Epidemiology of imported leishmaniasis in Italy: Implications for a European endemic country

Trentina Di Muccio, Aldo Scalone, Antonella Bruno, Massimo Marangi, Romualdo Grande, Orlando Armignacco, Luigi Gradoni, Marina Gramiccia

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In the past decade, the number of imported leishmaniasis cases has increased in countries of Western Europe. The trend is associated with increasing travels, ecotourism activity, military operations and immigration. While in endemic countries leishmaniasis is usually well diagnosed, accurate patient history and parasite identification are necessary to distinguish between autochthonous and imported cases. This is particularly important, as new Leishmania species/genotypes may be introduced and transmitted by local phlebotomine vectors without appropriate surveillance, with unpredictable consequences. We report on the surveillance of imported leishmaniasis performed by the LeishmaniaIdentification Reference Centre of Rome from 1986 through 2012, involving health care centres from 16/20 Italian regions. Suspected imported cases were analyzed and conclusions were based on clinical, epidemiological and diagnostic findings. Over the years, different parasite identification methods were employed, including MultiLocus Enzyme Electrophoresis and molecular techniques combining disease diagnosis (SSU rDNA nested-PCR) and Leishmania typing (nuclear repetitive sequence and ITS-1 PCR-RFLPs). A total of 105 imported cases were recorded (annual range: 0-20) of which 36 were visceral (VL) (16 HIV-coinfections) and 69 cutaneous (CL) cases; 85 cases (52 CL) were from the Old World and 20 (17 CL) from the New World. Eight Leishmania species were identified, of which 7 were exotic to Italy. VL importation until 1995 was associated with the spread of Mediterranean Leishmania-HIV co-infections in early 1990s. Following the introduction of HAART treatment, such cases became occasional in Italians but relatively frequent among immigrants. In contrast, a steady increase of CL cases was observed from different areas of the Old and New Worlds, that in recent years included mainly immigrants 'visiting friends and relatives' and Italian tourists. This positive trend likely depends on better diagnosis and reporting; however, we suspect that many CL cases remained unrecognized. Given the relatively low incidence of leishmaniasis importation, the risk of introduction of exotic parasites appears limited, although the detection of anthroponotic species requires attention.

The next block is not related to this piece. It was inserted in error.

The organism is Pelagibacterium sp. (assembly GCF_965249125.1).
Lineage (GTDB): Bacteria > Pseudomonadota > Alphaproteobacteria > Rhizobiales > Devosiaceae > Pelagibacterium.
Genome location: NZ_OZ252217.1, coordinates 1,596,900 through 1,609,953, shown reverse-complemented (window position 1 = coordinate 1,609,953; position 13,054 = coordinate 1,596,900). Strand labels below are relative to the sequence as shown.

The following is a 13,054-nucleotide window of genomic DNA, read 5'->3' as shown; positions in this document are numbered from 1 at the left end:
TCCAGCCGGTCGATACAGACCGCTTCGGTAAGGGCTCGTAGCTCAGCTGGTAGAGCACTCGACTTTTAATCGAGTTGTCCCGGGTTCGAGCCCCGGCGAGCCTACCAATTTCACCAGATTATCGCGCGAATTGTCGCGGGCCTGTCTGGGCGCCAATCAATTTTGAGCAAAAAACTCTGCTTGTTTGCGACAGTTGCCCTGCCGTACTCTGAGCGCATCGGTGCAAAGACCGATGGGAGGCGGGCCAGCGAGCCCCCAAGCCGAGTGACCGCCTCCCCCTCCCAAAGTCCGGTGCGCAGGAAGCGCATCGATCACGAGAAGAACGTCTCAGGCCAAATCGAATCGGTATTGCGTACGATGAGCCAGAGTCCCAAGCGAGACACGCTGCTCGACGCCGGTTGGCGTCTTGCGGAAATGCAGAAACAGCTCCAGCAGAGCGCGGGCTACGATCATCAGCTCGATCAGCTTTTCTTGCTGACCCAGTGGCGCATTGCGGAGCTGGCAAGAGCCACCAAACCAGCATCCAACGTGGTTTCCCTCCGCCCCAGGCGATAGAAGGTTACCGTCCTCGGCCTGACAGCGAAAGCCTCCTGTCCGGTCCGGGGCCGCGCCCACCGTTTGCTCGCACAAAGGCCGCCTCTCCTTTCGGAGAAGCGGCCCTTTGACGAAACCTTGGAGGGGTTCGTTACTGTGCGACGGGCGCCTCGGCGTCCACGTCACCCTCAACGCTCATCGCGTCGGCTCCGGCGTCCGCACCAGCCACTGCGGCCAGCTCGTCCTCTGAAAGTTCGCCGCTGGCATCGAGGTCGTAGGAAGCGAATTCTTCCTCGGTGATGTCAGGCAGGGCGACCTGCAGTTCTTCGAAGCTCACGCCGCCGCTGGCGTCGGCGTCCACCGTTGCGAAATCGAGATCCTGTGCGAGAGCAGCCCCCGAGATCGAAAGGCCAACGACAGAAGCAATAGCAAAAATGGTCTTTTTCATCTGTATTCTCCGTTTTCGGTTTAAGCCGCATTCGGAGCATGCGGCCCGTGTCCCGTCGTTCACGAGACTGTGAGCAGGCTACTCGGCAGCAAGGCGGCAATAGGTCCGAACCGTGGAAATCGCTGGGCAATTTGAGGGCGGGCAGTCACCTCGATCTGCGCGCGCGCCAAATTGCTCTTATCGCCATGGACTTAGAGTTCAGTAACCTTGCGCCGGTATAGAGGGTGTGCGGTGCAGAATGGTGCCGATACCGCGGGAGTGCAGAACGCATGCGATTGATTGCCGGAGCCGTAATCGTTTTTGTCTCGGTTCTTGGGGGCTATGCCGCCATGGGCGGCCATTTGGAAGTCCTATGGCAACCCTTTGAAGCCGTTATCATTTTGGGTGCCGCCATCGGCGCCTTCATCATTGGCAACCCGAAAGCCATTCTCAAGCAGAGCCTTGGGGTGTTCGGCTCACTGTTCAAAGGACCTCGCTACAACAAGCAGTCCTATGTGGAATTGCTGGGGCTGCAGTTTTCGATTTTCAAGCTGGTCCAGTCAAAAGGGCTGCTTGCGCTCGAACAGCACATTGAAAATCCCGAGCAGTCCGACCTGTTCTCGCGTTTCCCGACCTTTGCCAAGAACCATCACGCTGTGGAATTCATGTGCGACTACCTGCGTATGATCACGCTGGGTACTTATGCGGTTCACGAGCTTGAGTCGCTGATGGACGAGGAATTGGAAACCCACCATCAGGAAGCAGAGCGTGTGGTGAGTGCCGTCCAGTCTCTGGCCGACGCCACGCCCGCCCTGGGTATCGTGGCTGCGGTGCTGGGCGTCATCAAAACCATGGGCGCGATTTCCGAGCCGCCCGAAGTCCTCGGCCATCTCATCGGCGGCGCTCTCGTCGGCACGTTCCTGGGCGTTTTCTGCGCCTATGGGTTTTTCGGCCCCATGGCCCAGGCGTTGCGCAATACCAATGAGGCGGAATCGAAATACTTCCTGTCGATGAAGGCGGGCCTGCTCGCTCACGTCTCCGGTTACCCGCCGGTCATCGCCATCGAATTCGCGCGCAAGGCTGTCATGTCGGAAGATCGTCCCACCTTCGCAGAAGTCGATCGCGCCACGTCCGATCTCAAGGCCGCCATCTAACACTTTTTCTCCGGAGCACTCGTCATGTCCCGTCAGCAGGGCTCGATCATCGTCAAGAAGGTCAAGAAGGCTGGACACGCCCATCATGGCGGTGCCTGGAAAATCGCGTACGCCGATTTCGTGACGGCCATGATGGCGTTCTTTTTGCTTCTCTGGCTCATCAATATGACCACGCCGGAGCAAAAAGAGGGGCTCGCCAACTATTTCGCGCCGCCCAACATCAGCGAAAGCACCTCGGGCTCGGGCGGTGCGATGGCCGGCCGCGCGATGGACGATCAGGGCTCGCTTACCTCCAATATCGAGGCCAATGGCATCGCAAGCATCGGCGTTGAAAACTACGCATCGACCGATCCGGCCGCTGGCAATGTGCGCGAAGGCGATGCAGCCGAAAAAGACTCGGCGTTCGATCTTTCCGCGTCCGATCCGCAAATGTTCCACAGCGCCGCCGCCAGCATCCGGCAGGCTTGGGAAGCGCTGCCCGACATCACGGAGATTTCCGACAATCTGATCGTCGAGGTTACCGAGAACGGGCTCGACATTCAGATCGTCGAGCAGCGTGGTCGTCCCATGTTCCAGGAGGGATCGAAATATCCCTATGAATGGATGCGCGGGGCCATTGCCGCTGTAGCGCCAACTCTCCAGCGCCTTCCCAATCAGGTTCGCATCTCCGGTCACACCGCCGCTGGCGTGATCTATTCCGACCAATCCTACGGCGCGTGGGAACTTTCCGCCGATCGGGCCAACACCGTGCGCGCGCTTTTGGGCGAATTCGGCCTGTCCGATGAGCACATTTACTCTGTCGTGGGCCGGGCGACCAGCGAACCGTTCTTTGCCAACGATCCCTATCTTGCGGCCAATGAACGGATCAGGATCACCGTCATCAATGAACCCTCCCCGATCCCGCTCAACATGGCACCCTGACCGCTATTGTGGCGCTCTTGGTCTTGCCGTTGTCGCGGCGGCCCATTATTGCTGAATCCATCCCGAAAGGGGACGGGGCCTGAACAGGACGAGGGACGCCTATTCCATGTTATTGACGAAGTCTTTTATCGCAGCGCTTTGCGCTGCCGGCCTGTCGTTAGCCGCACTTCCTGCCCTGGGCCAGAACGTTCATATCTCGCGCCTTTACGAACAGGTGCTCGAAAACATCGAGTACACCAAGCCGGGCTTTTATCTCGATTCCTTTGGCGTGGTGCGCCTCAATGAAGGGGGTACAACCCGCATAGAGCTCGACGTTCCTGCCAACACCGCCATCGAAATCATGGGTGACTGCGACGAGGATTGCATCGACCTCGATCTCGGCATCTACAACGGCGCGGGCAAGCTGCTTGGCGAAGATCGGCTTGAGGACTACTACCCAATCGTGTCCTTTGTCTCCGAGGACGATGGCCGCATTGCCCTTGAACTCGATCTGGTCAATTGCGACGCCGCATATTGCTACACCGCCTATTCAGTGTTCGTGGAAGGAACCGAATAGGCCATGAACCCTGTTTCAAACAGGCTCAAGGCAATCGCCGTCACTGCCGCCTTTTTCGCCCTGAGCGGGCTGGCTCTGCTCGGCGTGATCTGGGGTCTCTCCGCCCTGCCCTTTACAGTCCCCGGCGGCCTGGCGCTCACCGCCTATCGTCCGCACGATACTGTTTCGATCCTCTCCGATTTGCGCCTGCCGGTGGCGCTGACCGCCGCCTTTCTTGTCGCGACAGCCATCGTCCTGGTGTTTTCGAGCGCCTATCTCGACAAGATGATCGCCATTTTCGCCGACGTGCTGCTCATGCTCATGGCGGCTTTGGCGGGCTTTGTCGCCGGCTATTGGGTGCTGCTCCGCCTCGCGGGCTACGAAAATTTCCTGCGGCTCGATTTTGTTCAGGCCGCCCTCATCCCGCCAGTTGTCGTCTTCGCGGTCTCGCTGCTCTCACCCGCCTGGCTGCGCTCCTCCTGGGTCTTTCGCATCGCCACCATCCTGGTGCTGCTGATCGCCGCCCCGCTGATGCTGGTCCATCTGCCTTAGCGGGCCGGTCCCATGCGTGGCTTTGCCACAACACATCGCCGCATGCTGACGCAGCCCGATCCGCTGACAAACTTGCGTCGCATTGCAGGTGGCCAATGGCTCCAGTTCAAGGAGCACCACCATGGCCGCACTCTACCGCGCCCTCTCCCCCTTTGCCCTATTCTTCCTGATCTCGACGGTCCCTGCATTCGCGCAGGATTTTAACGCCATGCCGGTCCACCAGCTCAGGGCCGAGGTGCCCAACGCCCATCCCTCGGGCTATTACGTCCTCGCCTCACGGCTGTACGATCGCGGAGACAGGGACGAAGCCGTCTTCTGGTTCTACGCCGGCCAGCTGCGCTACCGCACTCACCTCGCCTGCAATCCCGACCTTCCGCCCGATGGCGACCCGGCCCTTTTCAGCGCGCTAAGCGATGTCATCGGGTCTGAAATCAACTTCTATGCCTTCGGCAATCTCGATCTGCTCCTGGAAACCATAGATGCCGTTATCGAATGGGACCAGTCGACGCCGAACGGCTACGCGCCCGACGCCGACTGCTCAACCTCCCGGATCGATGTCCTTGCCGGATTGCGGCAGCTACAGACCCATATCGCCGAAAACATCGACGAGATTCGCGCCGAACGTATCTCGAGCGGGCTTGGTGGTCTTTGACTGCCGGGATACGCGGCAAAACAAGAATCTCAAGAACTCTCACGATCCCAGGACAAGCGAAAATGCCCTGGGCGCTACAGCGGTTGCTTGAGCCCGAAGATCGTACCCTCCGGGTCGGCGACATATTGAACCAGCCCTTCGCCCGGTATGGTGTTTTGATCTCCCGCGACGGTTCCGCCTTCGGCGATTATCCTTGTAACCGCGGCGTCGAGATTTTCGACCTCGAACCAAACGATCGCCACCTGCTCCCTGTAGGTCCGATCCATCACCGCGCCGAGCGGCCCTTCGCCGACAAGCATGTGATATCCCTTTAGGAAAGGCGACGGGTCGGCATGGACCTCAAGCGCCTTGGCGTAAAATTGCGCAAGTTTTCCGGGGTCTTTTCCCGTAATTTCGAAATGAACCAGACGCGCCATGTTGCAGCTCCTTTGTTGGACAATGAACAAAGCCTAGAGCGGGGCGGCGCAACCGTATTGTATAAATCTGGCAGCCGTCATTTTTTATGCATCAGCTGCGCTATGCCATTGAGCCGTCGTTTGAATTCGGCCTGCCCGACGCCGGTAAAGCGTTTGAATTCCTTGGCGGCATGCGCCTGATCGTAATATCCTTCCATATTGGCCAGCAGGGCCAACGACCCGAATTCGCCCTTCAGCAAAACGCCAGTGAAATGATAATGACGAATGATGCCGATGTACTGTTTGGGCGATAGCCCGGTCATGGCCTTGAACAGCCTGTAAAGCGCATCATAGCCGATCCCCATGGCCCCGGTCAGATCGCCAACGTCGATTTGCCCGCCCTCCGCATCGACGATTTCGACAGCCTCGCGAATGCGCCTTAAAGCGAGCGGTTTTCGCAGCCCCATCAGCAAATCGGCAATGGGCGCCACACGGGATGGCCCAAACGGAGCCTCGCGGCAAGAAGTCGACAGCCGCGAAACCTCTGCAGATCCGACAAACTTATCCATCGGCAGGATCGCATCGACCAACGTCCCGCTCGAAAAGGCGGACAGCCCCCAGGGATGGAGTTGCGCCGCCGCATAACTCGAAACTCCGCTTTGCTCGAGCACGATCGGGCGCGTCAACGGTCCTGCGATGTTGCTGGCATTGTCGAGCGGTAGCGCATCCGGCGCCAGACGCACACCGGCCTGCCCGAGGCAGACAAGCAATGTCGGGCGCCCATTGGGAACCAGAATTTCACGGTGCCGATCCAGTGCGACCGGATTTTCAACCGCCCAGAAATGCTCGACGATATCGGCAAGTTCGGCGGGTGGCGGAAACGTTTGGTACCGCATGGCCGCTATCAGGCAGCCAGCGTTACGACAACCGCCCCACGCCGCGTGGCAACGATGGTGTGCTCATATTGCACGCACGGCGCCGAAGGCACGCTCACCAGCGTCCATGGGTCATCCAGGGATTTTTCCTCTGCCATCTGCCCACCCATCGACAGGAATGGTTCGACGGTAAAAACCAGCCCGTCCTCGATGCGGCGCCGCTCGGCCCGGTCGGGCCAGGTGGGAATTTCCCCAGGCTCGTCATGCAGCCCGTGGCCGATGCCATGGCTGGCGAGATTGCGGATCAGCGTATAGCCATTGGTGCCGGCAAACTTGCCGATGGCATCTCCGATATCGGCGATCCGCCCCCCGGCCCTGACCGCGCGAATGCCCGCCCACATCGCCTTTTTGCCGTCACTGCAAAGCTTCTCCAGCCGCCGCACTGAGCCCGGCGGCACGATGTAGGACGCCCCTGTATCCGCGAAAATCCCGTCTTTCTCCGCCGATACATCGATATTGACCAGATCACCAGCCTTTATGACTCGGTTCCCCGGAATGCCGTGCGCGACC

Original languageEnglish
Article numbere0129418
JournalPLoS One
Issue number6
Publication statusPublished - Jun 26 2015

ASJC Scopus subject areas

  • Agricultural and Biological Sciences(all)
  • Biochemistry, Genetics and Molecular Biology(all)
  • Medicine(all)


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